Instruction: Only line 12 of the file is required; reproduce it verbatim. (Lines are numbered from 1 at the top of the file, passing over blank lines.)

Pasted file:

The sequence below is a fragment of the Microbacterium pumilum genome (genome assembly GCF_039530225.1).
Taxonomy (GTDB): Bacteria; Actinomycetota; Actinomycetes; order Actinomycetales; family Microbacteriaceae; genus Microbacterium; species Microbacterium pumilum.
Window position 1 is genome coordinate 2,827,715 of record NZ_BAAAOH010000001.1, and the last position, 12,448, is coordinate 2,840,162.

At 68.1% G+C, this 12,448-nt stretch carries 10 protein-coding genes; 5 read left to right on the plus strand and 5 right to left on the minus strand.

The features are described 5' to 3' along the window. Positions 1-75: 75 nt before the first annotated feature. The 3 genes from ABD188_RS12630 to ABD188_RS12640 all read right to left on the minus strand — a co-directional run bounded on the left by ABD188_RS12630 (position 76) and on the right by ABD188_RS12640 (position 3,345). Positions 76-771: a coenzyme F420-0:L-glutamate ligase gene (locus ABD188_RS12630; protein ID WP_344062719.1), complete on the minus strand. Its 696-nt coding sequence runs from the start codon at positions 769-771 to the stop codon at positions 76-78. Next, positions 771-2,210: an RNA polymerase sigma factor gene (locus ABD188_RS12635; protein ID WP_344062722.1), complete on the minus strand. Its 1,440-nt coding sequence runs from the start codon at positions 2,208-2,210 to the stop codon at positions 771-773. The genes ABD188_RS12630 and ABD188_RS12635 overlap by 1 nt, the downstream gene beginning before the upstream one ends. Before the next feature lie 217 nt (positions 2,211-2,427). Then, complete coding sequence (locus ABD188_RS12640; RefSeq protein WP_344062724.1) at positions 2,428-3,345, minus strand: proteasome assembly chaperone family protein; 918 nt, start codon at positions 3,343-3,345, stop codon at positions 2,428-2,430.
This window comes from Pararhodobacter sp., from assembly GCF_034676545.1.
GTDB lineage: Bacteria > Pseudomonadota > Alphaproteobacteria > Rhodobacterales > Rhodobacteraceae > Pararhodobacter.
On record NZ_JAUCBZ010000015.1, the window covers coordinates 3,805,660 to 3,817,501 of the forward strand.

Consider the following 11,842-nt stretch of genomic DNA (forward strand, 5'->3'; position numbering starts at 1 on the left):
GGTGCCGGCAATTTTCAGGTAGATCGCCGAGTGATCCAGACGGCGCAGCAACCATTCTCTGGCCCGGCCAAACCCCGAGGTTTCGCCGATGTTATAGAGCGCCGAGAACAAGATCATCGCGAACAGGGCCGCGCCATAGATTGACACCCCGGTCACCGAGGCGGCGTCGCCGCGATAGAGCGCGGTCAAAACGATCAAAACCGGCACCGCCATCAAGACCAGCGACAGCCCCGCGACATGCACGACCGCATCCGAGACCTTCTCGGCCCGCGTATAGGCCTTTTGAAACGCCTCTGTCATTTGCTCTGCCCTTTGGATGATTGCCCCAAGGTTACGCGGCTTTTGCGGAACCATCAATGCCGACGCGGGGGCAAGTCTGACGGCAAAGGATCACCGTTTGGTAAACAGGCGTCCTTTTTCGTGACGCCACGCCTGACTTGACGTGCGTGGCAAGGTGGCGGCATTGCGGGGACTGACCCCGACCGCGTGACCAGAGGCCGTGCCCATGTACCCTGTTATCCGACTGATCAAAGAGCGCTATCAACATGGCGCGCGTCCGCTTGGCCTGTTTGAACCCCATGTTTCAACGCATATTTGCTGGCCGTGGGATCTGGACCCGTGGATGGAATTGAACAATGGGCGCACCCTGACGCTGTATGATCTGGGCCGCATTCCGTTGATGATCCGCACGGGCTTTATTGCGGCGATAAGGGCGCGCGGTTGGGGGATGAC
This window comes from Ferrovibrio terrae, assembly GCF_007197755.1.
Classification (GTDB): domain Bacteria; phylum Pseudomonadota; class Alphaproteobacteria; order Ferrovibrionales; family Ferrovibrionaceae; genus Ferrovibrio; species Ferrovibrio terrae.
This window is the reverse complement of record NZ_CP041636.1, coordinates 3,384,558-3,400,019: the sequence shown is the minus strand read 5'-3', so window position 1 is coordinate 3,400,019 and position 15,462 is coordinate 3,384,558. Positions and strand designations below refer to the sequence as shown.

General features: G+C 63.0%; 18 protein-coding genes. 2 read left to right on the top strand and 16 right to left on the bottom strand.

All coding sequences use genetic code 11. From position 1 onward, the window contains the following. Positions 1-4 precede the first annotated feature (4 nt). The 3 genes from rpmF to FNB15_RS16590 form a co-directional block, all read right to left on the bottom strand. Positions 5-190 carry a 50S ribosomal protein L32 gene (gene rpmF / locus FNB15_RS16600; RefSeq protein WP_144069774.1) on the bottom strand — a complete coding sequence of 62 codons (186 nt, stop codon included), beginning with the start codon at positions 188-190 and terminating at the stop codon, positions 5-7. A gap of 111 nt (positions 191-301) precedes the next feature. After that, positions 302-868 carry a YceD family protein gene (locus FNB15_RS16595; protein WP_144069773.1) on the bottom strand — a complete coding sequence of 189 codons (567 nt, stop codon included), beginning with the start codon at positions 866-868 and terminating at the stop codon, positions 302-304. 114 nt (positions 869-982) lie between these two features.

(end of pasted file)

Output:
Classification (GTDB): domain Bacteria; phylum Pseudomonadota; class Alphaproteobacteria; order Ferrovibrionales; family Ferrovibrionaceae; genus Ferrovibrio; species Ferrovibrio terrae.